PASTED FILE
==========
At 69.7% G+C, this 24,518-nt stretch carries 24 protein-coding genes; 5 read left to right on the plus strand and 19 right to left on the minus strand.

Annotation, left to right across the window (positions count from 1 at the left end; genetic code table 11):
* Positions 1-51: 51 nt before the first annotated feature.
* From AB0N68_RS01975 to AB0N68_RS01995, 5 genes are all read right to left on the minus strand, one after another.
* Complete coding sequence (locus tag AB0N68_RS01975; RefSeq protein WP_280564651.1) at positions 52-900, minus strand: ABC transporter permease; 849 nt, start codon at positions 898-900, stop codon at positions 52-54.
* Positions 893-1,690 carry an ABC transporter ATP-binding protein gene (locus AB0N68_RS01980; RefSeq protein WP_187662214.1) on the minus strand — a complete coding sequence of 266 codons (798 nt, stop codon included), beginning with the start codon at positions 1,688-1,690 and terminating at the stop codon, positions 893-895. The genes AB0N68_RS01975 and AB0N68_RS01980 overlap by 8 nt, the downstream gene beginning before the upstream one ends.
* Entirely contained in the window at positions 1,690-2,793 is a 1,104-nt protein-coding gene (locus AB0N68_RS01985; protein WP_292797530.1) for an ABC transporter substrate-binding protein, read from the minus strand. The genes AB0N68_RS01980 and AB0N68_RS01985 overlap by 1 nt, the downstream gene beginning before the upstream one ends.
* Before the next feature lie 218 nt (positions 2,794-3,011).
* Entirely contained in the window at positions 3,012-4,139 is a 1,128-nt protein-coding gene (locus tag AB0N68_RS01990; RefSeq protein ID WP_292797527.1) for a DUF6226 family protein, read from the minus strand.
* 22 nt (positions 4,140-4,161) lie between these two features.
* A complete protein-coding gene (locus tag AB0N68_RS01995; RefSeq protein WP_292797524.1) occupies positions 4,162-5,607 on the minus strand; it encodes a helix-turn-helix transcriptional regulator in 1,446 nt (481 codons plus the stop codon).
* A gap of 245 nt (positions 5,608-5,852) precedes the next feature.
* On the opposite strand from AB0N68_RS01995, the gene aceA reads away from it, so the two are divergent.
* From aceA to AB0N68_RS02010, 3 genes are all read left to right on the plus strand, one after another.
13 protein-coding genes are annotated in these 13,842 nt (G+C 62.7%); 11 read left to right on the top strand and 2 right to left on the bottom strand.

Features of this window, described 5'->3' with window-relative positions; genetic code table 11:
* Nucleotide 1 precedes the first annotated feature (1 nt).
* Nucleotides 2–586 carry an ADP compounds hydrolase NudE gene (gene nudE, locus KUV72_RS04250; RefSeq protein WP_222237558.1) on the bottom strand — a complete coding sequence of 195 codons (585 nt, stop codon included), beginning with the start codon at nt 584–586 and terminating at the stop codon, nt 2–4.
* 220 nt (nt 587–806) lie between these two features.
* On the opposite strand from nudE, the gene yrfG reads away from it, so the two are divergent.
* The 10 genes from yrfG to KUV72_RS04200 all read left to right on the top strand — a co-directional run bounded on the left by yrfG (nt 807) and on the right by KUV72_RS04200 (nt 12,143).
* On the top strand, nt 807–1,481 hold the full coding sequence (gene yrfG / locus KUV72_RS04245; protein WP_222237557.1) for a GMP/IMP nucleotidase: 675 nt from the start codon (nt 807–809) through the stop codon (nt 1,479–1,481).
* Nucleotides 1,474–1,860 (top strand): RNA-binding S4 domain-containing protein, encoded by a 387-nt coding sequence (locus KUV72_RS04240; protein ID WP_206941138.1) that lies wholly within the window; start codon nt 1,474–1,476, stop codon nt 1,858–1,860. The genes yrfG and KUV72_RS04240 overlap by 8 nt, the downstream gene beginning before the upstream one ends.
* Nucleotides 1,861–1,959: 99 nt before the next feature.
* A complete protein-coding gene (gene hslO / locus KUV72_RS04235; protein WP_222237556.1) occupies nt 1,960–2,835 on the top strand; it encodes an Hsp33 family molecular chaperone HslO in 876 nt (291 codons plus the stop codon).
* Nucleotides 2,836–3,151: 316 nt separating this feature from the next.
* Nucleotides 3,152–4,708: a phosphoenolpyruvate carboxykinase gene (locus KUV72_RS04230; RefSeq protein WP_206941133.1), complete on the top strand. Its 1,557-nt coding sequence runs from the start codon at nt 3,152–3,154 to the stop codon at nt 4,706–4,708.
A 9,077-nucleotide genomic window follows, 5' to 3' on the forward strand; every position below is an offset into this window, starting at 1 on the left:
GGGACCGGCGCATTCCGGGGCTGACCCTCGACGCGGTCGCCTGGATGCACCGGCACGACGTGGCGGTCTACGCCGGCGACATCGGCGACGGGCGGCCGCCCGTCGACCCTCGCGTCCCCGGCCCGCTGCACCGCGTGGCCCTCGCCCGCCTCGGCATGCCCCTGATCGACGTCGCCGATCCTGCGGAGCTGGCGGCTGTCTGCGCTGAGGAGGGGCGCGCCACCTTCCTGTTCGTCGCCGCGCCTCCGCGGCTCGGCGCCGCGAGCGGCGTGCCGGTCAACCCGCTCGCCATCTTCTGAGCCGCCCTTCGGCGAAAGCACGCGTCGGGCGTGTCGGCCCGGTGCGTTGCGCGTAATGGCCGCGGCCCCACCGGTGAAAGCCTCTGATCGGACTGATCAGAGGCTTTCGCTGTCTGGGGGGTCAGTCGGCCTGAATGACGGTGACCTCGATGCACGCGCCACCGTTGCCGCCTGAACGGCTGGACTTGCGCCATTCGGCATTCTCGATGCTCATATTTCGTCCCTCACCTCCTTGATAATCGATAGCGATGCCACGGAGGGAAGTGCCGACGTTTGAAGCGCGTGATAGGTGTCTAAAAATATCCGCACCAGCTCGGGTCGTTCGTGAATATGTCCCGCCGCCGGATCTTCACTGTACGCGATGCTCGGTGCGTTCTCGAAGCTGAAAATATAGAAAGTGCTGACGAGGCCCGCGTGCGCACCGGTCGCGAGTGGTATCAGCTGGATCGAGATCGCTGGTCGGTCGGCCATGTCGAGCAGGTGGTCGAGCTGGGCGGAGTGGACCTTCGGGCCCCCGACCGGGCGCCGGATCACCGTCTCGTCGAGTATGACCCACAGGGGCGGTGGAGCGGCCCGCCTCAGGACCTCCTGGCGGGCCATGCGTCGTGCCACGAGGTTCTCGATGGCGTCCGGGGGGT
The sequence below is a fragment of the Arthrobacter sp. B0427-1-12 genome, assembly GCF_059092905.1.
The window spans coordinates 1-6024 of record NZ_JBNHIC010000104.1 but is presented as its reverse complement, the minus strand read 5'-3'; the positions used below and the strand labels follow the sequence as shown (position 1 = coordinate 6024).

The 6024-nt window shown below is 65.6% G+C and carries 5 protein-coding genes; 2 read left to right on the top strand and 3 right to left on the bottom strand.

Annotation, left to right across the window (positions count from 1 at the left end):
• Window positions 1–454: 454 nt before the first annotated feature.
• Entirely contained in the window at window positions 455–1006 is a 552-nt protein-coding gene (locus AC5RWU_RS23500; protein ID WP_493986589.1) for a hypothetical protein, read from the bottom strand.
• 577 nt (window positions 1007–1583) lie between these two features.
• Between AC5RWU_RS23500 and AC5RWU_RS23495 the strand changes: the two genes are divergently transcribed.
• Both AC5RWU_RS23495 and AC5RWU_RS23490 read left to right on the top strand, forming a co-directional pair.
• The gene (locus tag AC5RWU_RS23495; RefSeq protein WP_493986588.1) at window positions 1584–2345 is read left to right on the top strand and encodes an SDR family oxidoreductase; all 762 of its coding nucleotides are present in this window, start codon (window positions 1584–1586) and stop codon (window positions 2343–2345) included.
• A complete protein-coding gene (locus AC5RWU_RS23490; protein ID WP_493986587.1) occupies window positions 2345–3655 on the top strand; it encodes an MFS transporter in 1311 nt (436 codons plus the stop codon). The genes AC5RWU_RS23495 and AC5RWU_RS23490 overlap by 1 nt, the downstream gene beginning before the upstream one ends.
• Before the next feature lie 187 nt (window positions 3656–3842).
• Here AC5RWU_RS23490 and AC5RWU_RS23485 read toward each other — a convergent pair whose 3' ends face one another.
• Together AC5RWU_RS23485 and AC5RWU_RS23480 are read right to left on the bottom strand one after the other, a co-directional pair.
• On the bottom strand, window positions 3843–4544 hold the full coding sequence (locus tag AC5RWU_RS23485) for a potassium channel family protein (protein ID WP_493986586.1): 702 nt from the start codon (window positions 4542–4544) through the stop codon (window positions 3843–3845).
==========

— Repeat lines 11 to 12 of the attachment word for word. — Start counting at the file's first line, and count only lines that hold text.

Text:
* A complete protein-coding gene (locus tag AB0N68_RS01995; RefSeq protein WP_292797524.1) occupies positions 4,162-5,607 on the minus strand; it encodes a helix-turn-helix transcriptional regulator in 1,446 nt (481 codons plus the stop codon).
* A gap of 245 nt (positions 5,608-5,852) precedes the next feature.